which is now separately orderable.

The MSGHLP database file, MSGHLP$LIBRARY.MSGHLP$DATA,
consumes approximately 10400 blocks and will be
placed by default on your system disk in SYS$COMMON:[SYSHLP]
unless you specify an alternate device when prompted.

* Do you want to install the MSGHLP database? (Y/N) y

You can install this database on your system disk in SYS$COMMON:[SYSHLP]
or on an alternate device. If you specify an alternate device, but no
directory, MSGHLP$LIBRARY.MSGHLP$DATA is placed in [HELP_MESSAGE]. When
prompted, take the default of the system disk or specify an alternate
device using this format:

device:[directory]

* Where do you want to install the MSGHLP database?
[SYS$COMMON:[SYSHLP]] <cr>

Space remaining on system disk: 2772777 blocks

The OpenVMS Management Station is a client-server application that
provides OpenVMS system management capabilities through a client
application on a personal computer (PC) running Microsoft Windows.

The server application runs on OpenVMS systems and is automatically
installed as part of the OpenVMS operating system.

This option provides the files used to install the PC client software.
If you want to use the OpenVMS Management Station, you must install
these optional files on at least one OpenVMS system and then use one or
both of them to install the PC client on one or more PCs. There are two
files: TNT030_I.EXE for Intel systems (Windows 95 and Windows NT), and
TNT030_A.EXE for Alpha Windows NT systems.

The OpenVMS Management Station optional files consume approximately 20000
blocks and will be placed on your system disk in SYS$COMMON:[TNT.CLIENT].

* Do you want to install the optional OpenVMS Management Station files? (Y/N) y

Space remaining on system disk: 2752777 blocks

You can select DECwindows now, or you can use the DECW$TAILOR utility
to provide or remove DECwindows support after the installation.

Some media, TK50s in particular, can be very slow when tailoring on files.
You might want to select DECwindows now and tailor off unwanted files later.

NOTE: This kit does NOT contain full DECwindows.
To obtain full DECwindows, you must also install the separate
layered product, DECwindows Motif for OpenVMS VAX.
V1.2-3 is the minimum version of DECwindows Motif for OpenVMS VAX
that can be used with OpenVMS VAX V7.3.

The DECwindows components provided in this kit requires approximately
34400 blocks, broken down as follows:

o DECwindows base support - 4400 blocks
o DECwindows workstation support - 23800 blocks
- 75 dots per inch video fonts - (included)
- 100 dots per inch video fonts (optional) - 6200 blocks

You must select the DECwindows base support option if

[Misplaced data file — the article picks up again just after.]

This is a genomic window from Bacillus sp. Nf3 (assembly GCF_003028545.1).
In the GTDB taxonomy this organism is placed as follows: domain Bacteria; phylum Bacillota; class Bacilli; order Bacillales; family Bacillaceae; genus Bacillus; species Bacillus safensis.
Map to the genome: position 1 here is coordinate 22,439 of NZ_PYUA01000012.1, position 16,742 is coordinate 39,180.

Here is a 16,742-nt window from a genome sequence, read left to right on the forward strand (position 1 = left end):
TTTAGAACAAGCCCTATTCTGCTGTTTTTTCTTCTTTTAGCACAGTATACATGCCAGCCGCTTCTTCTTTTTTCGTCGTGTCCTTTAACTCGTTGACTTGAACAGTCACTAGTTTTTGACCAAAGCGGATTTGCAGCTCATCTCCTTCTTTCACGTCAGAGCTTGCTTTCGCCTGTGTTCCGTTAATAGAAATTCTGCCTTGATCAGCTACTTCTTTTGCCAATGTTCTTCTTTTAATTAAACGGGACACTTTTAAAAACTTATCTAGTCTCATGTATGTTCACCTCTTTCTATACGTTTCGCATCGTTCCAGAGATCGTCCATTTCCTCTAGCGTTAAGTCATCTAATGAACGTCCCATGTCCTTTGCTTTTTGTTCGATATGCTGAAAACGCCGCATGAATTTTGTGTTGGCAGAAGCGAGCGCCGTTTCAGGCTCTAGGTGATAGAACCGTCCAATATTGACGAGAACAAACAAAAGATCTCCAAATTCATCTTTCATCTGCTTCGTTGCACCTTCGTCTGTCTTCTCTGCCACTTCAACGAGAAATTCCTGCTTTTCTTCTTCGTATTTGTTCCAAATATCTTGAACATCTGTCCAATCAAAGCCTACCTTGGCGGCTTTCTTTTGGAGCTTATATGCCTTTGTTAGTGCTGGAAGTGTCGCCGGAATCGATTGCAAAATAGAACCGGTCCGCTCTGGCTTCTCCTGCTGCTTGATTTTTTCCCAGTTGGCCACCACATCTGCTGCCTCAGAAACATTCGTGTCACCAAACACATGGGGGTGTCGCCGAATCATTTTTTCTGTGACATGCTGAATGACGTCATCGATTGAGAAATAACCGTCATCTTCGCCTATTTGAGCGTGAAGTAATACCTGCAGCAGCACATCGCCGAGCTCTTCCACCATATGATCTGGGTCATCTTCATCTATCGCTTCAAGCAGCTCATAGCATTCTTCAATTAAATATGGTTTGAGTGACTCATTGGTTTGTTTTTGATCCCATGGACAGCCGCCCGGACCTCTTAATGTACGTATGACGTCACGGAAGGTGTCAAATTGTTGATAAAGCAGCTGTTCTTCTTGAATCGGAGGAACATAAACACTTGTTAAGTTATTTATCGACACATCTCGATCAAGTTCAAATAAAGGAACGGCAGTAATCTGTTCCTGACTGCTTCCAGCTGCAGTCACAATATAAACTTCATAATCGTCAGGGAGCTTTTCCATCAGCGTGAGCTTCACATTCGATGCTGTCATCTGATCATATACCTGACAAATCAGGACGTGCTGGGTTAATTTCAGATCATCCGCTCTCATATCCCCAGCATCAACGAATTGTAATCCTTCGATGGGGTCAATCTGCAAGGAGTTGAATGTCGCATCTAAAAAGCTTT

- you plan to run DECwindows software, or
- you are installing this kit on
* a workstation or
* an OpenVMS Cluster that contains workstations, or
- you want to provide font files for Xterminals.

If you are installing this kit on a system that includes Xterminals
and you do NOT select DECwindows base support, then you will have to use
the DECW$TAILOR utility to provide font files.

* Do you want the DECwindows base support? (Y/N) n

Beginning with OpenVMS V7.1, the DECnet-Plus kit is provided with
the OpenVMS operating system kit. Compaq strongly recommends that
DECnet users install DECnet-Plus. DECnet Phase IV applications are
supported by DECnet-Plus.

DECnet Phase IV is also provided as an option. Support for DECnet
Phase IV is available through a Prior Version Support Contract.

If you install DECnet-Plus and TCP/IP you can run DECnet
applications over a TCP/IP network. Please see the OpenVMS
Management Guide for information on running DECnet over TCI/IP.

If you plan to install DECnet Phase IV do NOT select DECnet-Plus.

* Do you want to install DECnet-Plus? (Y/N) n

* Do you want to install DECnet Phase IV? (Y/N) n

The following options will be provided:

OpenVMS library
OpenVMS optional
OpenVMS Help Message
OpenVMS Management Station Software -- PC files

Space remaining on system disk: 2752777 blocks

* Is this correct? (Y/N) y

Restoring OpenVMS library save set ...
%BACKUP-I-STARTVERIFY, starting verification pass

Restoring OpenVMS optional save set ...
%BACKUP-I-STARTVERIFY, starting verification pass

Restoring OpenVMS Help Message save set ...
%BACKUP-I-STARTVERIFY, starting verification pass

Restoring OpenVMS Management Station Software -- PC files
%BACKUP-I-STARTVERIFY, starting verification pass

Now registering the OpenVMS operating system in the
POLYCENTER Software Installation product database

The following product will be registered:
DEC VAXVMS VMS V7.3 DISK$VAXVMSV73:[VMS$COMMON.]

The following product has been registered:
DEC VAXVMS VMS V7.3 Transition (registration)

You can now remove the distribution kit from DUA3:.

In an OpenVMS Cluster, you can run multiple systems sharing all files
except PAGEFILE.SYS, SWAPFILE.SYS, SYSDUMP.DMP, and VAXVMSSYS.PAR.

Cluster configuration cannot be done at this time because no network
is present. In order to configure a cluster you must FIRST do one
or both of the following:

o Install DECnet-Plus (or DECnet Phase IV), or
o Execute SYS$STARTUP:LAN$STARTUP.COM by removing the
comment delimiter ("!") from the line

$! @SYS$STARTUP:LAN$STARTUP

in SYS$MANAGER:SYSTARTUP_VMS.COM.

Then configure the cluster by executing the following command:

@ @SYS$MANAGER:CLUSTER_CONFIG

See the OpenVMS System Manager's Manual: Essentials for more information.